I want to do a followup to my entry on Wednesday about multiple email addresses associated with an Apple ID. For context, I have a Google Apps email address that serves as my Apple ID, and then an iCloud email address that’s an alias for that Apple ID. I can use either email address to sign into iCloud on my Mac and iPhone.

Disliking digital clutter, I wanted to change my Apple ID so that its email address would be my iCloud email address, and I wanted to then remove my Google Apps email address altogether. Why have two email addresses associated with the same Apple ID when just one will do?

What I discovered after reading forums and talking with Apple Support directly on the phone is that this consolidation just wasn’t possible. If I wanted to have an iCloud email address as my Apple ID, I would have to create a new Apple ID. No way to do that with a preexisting account.

Today’s followup is to show that this isn’t just a mere nuisance from a digital clutter standpoint. It actually gives you enough rope to hang yourself by breaking device continuity.

Here’s how this happened to me. A few weeks ago, I wearied of going to Settings in my iPhone and seeing my Google Apps email address as the Apple ID. I logged out of iCloud and logged back in, using my iCloud email address instead.1 Since it’s an alias of my Apple ID, I logged in successfully, and the email address in my iPhone’s Settings as my Apple ID updated accordingly. This made me happy and I continued about my day. What I didn’t realize was that by doing so, I’d completely broken device continuity. I slowly started noticing this over the coming weeks as I missed phone calls, lost the shared clipboard, and could no longer use Handoff. When device continuity was first introduced, it was buggy and didn’t work 100% of the time, so when I first noticed I’d lost continuity, I dismissed it as ongoing flakiness. As time went on however, I realized that somewhere along the way I’d completely lost the feature.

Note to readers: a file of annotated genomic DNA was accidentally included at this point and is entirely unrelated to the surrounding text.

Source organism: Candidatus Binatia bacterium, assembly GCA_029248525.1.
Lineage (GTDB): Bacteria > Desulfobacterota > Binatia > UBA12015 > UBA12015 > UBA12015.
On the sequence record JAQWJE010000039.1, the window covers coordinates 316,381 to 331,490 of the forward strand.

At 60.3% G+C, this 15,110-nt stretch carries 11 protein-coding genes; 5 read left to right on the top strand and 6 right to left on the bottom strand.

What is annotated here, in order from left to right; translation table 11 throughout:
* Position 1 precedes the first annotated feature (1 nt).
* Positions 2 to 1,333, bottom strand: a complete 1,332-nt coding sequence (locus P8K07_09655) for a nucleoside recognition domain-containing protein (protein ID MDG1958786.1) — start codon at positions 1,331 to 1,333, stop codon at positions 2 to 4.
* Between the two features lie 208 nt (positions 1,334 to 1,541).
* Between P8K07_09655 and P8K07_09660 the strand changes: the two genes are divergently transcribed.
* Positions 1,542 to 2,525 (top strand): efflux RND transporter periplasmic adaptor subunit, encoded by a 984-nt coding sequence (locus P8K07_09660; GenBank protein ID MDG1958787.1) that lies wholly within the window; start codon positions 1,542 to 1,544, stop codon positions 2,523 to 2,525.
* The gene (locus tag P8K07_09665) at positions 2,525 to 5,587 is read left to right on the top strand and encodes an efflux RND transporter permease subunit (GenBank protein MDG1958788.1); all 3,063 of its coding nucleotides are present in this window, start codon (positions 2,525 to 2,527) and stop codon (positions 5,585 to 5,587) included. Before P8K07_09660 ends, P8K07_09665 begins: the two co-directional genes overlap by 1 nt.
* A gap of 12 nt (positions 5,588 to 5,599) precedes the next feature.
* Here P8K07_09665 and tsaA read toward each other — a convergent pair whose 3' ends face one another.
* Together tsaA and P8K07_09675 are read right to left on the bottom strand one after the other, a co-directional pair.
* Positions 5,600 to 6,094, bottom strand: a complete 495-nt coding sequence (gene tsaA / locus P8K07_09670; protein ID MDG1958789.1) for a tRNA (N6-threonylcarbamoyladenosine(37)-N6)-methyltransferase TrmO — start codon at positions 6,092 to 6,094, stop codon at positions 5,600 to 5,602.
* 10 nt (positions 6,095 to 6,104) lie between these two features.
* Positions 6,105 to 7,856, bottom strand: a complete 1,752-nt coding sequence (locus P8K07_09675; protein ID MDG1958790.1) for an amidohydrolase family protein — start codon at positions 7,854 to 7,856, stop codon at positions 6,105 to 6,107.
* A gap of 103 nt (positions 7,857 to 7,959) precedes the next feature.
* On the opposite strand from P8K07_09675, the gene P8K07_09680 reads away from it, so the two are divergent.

While I was on the phone with Apple Support on Wednesday, after confirming that it was impossible to change my Apple ID to my iCloud email address, and after getting to the bottom of a really annoying iTunes bug, I then inquired about why my device continuity no longer worked. After trying several things, including restarting my devices and upgrading to the latest software, the support specialist prompted me to make sure that I was logged into my primary Apple ID (my Google Apps email address), not an alias for it (my iCloud email address). Doing this fixed the problem. After being on the phone with Apple Support for more than an hour, I resolved all three issues. I didn’t like the answer to all of them, but at least I had answers.

The takeaway here is this: yes, you can use either your Apple ID or an alias of it to log in successfully into your iCloud account on your Mac or your iPhone. However, if you want device continuity to work, then you must use your Apple ID on both devices. If you use an alias on one or both of them, it won’t work.

Of course you’re not going to find anything about this anywhere on Apple’s site. But this shows just how absurd it is that you can’t make your iCloud email address your Apple ID. You should be able to do this. It’s not just for the sake of staying digitally tidy for its own sake. It has real life implications. It introduced a subtle gotcha that took me weeks to get to the bottom of.

  1. Throughout this piece, I refer to “logging out of iCloud” and “logging back into iCloud.” Because there are many apps on Mac and iPhone that require you to log into your iCloud account, let me clarify what I mean. For iPhone, I’m talking about going into Settings and tapping the very top row, scrolling to the bottom, and tapping “Sign Out.” For Mac, I’m talking about going into System Preferences -> iCloud and clicking “Sign Out.”